Personally I think the whole Low Income Tax Offset is stupid sleight of hand, they should simply increase the tax free threshold if that’s what they want to achieve. This is kind of doing it by stealth and then clawing it back again hoping no one is smart enough to notice.

  11. candy

    Personally I think the whole Low Income Tax Offset is stupid sleight of hand, they should simply increase the tax free threshold if that’s what they want to achieve.

    Totally agree. Increasing the tax free threshold to say $25,000 would have solved many problems.

    As well, everyone gets it, not just low income earners. If you make$200,000,eg, you still get the benefit of increased taxfree threshold, I believe.

  12. Snoopy

    Someone with a taxable income of $18,201 receives a Low Income Tax Offset of 19 cents. Correct?

  13. max

    The Burden of Taxation in Poetry

    Examples
    Accounts Receivable Tax 

    Building Permit Tax 

    CDL License Tax 

    Cigarette Tax
    
Corporate Income Tax 

    Dog License Tax 

    Federal Income Tax 

    Federal Unemployment Tax (FUTA) 

    Fishing License Tax 
Food License Tax
    
Fuel Permit Tax 
Gasoline Tax 

    Hunting License Tax 

    Inheritance Tax 

    Inventory Tax 

    IRS Interest Charges (tax on top of tax),
    
IRS Penalties (tax on top of tax), 

    Liquor Tax 

    Luxury Tax 

    Marriage License Tax
    
Medicare Tax 

    Property Tax 

    Real Estate Tax
    
Service charge taxes

    Social Security Tax 

    Road Usage Tax (Truckers) 

    Sales Taxes 

    Recreational Vehicle Tax
    
State Income Tax
    
State Unemployment Tax (SUTA) 

    Telephone Federal Excise Tax 

    Telephone Federal Universal Service Fee Tax
    
Telephone Federal, State and Local Surcharge Tax

    Telephone Minimum Usage Surcharge Tax 

    Telephone Recurring and Non-recurring Charges Tax 

    Telephone State and Local Tax 
Telephone Usage Charge Tax 

    Utility Tax 

    Vehicle License Registration Tax 

    Vehicle Sales Tax 

    Watercraft Registration Tax 

    Well Permit Tax 

    Workers Compensation Tax

    This we know: Taxes are not rescinded; they are extended.
    They are piled higher and higher.
    And when there is at last resistance, then comes the inflation tax. I can help you beat that one.

    https://www.garynorth.com/public/3119.cfm

  14. Dr Fred Lenin

    As far as Turnbull rise in popularity the poll was taken in the alp lunchroom during their daily piss up they love turnbull he is implementing their rise to total and permanent power. They will reward him by making him president for life of the Australian Province of the u.n. Peeples decromatic republik of world .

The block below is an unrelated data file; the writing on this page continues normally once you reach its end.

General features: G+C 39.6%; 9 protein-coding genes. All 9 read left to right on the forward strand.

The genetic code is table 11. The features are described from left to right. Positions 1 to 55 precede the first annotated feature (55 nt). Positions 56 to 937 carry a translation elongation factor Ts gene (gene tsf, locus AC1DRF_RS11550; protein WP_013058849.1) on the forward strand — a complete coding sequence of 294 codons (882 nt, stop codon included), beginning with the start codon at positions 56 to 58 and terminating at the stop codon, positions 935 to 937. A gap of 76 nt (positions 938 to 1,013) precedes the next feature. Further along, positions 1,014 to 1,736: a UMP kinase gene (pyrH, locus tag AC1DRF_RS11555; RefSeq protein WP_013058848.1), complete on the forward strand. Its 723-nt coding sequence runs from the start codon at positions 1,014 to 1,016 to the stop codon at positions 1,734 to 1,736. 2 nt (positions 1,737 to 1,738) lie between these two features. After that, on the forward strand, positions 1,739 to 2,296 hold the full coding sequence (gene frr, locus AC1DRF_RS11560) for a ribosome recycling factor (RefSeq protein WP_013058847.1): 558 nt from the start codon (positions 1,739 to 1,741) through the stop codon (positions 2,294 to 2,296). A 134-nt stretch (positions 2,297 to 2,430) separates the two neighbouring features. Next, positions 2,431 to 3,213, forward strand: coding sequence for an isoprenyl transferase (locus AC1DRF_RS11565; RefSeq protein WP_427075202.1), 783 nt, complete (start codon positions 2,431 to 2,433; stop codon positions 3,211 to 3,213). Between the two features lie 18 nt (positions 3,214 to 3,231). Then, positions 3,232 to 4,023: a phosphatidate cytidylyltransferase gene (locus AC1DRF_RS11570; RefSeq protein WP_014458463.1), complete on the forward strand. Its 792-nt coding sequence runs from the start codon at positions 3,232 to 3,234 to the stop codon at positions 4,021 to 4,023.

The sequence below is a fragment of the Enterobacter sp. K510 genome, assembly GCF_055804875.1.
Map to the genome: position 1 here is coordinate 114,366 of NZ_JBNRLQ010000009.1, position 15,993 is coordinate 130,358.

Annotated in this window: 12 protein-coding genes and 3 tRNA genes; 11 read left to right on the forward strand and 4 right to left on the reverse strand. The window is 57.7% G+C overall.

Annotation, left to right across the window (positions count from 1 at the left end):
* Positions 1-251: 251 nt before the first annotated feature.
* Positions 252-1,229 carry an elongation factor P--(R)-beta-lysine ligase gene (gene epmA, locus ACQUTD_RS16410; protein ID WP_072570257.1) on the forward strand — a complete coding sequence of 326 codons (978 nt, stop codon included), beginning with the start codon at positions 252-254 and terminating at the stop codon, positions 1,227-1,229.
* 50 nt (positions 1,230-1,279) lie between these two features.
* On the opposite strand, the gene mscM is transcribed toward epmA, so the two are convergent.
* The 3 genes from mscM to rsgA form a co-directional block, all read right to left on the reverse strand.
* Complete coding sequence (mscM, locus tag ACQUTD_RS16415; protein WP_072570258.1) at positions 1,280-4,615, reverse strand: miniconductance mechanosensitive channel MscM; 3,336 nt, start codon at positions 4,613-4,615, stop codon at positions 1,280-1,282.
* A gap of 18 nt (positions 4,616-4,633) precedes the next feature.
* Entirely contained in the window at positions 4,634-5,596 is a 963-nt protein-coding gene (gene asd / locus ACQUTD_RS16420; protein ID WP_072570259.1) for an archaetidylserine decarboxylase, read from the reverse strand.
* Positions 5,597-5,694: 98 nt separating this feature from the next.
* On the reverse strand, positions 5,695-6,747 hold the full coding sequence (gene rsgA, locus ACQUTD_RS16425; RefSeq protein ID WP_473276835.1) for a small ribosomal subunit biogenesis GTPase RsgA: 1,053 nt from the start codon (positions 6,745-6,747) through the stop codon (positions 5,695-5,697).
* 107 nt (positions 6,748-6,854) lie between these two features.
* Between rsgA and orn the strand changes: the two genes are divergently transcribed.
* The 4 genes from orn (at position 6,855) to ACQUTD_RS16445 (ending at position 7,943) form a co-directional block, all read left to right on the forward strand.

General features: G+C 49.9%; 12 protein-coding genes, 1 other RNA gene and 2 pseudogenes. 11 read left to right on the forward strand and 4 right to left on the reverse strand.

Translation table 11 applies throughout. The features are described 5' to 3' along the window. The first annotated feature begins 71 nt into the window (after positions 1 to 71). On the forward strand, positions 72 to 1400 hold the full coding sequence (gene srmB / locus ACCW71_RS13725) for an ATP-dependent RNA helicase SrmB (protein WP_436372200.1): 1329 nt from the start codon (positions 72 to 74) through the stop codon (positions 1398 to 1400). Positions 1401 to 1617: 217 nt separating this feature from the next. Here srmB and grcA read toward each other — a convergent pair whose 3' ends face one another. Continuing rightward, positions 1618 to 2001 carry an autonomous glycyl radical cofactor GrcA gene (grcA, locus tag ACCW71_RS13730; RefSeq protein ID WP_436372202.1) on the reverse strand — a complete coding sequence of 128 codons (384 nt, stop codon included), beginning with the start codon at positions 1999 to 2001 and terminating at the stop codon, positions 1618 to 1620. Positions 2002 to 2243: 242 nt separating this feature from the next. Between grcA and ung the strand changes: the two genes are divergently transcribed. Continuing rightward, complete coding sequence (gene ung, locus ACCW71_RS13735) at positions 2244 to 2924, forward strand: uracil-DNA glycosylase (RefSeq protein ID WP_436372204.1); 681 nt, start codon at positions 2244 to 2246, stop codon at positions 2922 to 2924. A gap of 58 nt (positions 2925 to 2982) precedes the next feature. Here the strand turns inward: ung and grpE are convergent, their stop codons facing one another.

Love percentages , Mugabe used to get 116 per cent of the vote .

  15. Bushkid

    candy
    #2711043, posted on May 15, 2018 at 8:41 am
    Snoopy, I read it on ABC site.

    The case could be rested right there. The ABC, indeed!

  16. Tel

    Someone with a taxable income of $18,201 receives a Low Income Tax Offset of 19 cents. Correct?

    It’s an appalling mish-mash.

    https://atotaxrates.info/tax-offset/low-income-tax-offset/

  17. John Constantine

    This article is about South Africa, but the only difference between them and australias krony kleptocracy is they can’t jam a burning tire over your neck here yet.

    “A smattering of influential figures, like the current president, Mr. Ramaphosa, amassed extraordinary wealth. They were allowed to buy shares of white-owned companies on extremely generous terms and invited to sit on corporate boards. They acted as conduits between the governing party and the white-dominated business world.

    Some of the A.N.C. leaders who were left out of that bonanza quickly found a new road to wealth: lucrative government contracts. The public tap became a legitimate source of wealth for the well connected, but also a wellspring of corruption and political patronage”

    https://www.nytimes.com/2018/04/16/world/africa/south-africa-corruption-jacob-zuma-african-national-congress.html

  18. Rob

    In fairness to Malcolm Turnbull, he is a strong advocate of smaller government. No one has done more to reduce the size of the government, last election he reduced the number of coalition members of the HoR by 15%.

Leave a Reply

Your email address will not be published. Required fields are marked *